DNA damage induced p53 stabilization: no indication for an involvement of p53 phosphorylation

Oncogene. 1999 Mar 4;18(9):1723-32. doi: 10.1038/sj.onc.1202480.


Abundance and activity of p53 are predominantly regulated posttranslationally. Structural disturbance in transcribed genes induced by radiation, e.g. DNA damage, or by transcriptional inhibitors cause p53 protein stabilization by a yet unknown mechanism. Using stable and transient transfections for the analysis of p53 mutant proteins, we have ruled out a role in stabilization by UV, gamma irradiation or actinomycin C for the following putative phosphorylation sites in the p53 protein: serines 6, 9, 15, 33, 315 and 392, and threonine 18. By double mutation combinations of phosphorylations were also ruled out; 6,9; 15,18; 15,37. These mutations eliminate modifications by casein kinases I and II, DNA-PK, ATM, CDK and JNK. Also the 30 carboxyterminal amino acids are not required for induced p53 stabilization. Thus neither phosphorylations of individual amino acids nor interactions of the carboxyterminus of p53 with cellular macromolecules appear to play a role in the stabilization process. The only single prerequisite for induced stabilization of p53 is its prior destabilization by Mdm2. However, the level of active Mdm2 must be controlled carefully: overexpression of Mdm2 inhibits UV induced p53 stabilization.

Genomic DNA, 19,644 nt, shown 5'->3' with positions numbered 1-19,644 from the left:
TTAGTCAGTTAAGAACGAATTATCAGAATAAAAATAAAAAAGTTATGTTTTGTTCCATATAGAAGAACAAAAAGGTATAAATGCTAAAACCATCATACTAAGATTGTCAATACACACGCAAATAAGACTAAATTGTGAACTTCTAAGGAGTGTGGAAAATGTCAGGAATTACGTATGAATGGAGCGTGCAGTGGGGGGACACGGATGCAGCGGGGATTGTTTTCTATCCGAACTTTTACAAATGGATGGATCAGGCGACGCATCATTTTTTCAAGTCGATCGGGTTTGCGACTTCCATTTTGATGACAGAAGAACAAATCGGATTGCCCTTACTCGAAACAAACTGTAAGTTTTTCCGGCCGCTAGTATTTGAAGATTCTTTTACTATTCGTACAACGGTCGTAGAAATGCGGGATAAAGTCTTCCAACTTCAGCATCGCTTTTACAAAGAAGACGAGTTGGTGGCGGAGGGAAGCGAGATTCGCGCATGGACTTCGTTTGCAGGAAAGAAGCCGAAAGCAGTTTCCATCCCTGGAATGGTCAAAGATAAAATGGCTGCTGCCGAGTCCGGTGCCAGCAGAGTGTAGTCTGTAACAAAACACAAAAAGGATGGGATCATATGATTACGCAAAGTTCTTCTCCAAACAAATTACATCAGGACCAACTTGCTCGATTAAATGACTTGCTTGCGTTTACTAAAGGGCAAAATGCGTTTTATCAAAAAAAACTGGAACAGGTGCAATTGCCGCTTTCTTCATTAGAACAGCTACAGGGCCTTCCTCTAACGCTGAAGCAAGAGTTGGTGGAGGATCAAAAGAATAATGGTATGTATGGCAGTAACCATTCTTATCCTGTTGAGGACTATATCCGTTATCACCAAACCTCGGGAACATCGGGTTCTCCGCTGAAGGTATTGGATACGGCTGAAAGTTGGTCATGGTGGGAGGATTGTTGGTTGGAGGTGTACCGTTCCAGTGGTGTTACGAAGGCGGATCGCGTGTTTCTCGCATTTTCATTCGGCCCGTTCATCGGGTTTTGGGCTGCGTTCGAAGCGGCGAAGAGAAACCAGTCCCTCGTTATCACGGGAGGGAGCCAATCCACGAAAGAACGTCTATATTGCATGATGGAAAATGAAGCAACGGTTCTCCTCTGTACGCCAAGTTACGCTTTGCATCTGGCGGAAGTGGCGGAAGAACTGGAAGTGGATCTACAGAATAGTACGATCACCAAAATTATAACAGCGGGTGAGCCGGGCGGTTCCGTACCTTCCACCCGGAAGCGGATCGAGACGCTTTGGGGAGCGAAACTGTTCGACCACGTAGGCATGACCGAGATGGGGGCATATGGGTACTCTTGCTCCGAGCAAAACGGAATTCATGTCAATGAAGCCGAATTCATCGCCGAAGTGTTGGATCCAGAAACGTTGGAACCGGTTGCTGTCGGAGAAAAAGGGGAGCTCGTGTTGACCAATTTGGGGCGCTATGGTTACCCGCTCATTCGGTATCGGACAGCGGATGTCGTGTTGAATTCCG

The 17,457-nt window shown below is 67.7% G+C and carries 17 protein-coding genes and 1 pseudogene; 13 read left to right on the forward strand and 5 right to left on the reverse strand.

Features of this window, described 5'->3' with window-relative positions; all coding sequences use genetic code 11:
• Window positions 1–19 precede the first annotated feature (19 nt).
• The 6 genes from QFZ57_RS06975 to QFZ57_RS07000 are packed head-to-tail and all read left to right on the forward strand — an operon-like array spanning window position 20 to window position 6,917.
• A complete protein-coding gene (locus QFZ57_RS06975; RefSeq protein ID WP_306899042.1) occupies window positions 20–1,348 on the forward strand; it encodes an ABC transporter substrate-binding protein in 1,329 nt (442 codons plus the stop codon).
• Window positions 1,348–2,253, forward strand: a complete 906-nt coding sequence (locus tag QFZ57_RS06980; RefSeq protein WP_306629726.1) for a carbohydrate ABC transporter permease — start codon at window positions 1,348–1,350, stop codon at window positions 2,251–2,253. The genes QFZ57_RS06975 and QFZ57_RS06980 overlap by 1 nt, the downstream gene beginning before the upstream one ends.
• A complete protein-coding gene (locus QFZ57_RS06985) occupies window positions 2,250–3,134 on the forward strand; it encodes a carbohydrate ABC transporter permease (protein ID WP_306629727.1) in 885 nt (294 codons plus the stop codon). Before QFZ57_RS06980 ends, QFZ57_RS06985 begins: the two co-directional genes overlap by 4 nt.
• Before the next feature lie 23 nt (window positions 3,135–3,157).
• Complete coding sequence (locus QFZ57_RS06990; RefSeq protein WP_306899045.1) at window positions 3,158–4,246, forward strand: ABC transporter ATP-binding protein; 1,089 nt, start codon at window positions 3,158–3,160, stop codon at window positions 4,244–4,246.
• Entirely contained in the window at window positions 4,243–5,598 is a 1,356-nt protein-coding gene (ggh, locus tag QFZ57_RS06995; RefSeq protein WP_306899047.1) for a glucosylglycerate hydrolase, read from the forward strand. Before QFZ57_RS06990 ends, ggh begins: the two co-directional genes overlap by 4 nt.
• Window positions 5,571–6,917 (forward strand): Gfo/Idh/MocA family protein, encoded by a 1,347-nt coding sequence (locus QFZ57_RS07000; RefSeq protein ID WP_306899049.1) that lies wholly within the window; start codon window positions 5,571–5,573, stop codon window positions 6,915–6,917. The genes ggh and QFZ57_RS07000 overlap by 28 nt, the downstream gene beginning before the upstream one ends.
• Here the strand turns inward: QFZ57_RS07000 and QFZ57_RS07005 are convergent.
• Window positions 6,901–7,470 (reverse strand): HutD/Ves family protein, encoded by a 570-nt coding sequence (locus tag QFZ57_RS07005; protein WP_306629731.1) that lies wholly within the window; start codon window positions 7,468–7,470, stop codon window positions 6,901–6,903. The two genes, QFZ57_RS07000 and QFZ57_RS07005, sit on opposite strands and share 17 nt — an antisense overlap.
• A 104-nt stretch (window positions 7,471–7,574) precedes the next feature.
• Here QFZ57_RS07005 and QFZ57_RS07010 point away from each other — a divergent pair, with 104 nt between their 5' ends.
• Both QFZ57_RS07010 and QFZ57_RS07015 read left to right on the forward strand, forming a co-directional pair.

Publication types

  • Research Support, Non-U.S. Gov't

MeSH terms

  • 3T3 Cells
  • Animals
  • Binding Sites
  • DNA Damage*
  • Gene Expression Regulation
  • Mice
  • Nuclear Proteins*
  • Phosphorylation
  • Proto-Oncogene Proteins / metabolism
  • Proto-Oncogene Proteins c-mdm2
  • Transcription, Genetic
  • Transfection
  • Tumor Suppressor Protein p53 / genetics
  • Tumor Suppressor Protein p53 / metabolism*


  • Nuclear Proteins
  • Proto-Oncogene Proteins
  • Tumor Suppressor Protein p53
  • Mdm2 protein, mouse
  • Proto-Oncogene Proteins c-mdm2